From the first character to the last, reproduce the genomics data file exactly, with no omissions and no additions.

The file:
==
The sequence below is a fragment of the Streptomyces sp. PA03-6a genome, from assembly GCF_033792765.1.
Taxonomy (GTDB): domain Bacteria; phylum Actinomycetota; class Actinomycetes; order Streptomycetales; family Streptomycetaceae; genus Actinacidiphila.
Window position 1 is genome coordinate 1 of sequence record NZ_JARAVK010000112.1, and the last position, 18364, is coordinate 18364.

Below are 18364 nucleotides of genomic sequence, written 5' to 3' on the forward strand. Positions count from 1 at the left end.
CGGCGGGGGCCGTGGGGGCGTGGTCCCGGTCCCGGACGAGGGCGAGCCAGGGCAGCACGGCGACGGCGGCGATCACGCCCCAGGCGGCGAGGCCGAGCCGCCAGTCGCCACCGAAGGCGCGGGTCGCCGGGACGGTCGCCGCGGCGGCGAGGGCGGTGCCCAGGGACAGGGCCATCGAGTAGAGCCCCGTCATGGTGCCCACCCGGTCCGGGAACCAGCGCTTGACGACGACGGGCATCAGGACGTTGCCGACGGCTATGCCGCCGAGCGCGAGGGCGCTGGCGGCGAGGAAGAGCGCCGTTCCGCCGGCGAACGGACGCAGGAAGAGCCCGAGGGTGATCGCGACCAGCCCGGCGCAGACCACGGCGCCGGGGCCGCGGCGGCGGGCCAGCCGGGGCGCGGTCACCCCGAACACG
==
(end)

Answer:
The sequence below is a fragment of the Streptomyces sp. PA03-6a genome, from assembly GCF_033792765.1.
Taxonomy (GTDB): domain Bacteria; phylum Actinomycetota; class Actinomycetes; order Streptomycetales; family Streptomycetaceae; genus Actinacidiphila.
Window position 1 is genome coordinate 1 of sequence record NZ_JARAVK010000112.1, and the last position, 18364, is coordinate 18364.

Below are 18364 nucleotides of genomic sequence, written 5' to 3' on the forward strand. Positions count from 1 at the left end.
CGGCGGGGGCCGTGGGGGCGTGGTCCCGGTCCCGGACGAGGGCGAGCCAGGGCAGCACGGCGACGGCGGCGATCACGCCCCAGGCGGCGAGGCCGAGCCGCCAGTCGCCACCGAAGGCGCGGGTCGCCGGGACGGTCGCCGCGGCGGCGAGGGCGGTGCCCAGGGACAGGGCCATCGAGTAGAGCCCCGTCATGGTGCCCACCCGGTCCGGGAACCAGCGCTTGACGACGACGGGCATCAGGACGTTGCCGACGGCTATGCCGCCGAGCGCGAGGGCGCTGGCGGCGAGGAAGAGCGCCGTTCCGCCGGCGAACGGACGCAGGAAGAGCCCGAGGGTGATCGCGACCAGCCCGGCGCAGACCACGGCGCCGGGGCCGCGGCGGCGGGCCAGCCGGGGCGCGGTCACCCCGAACACG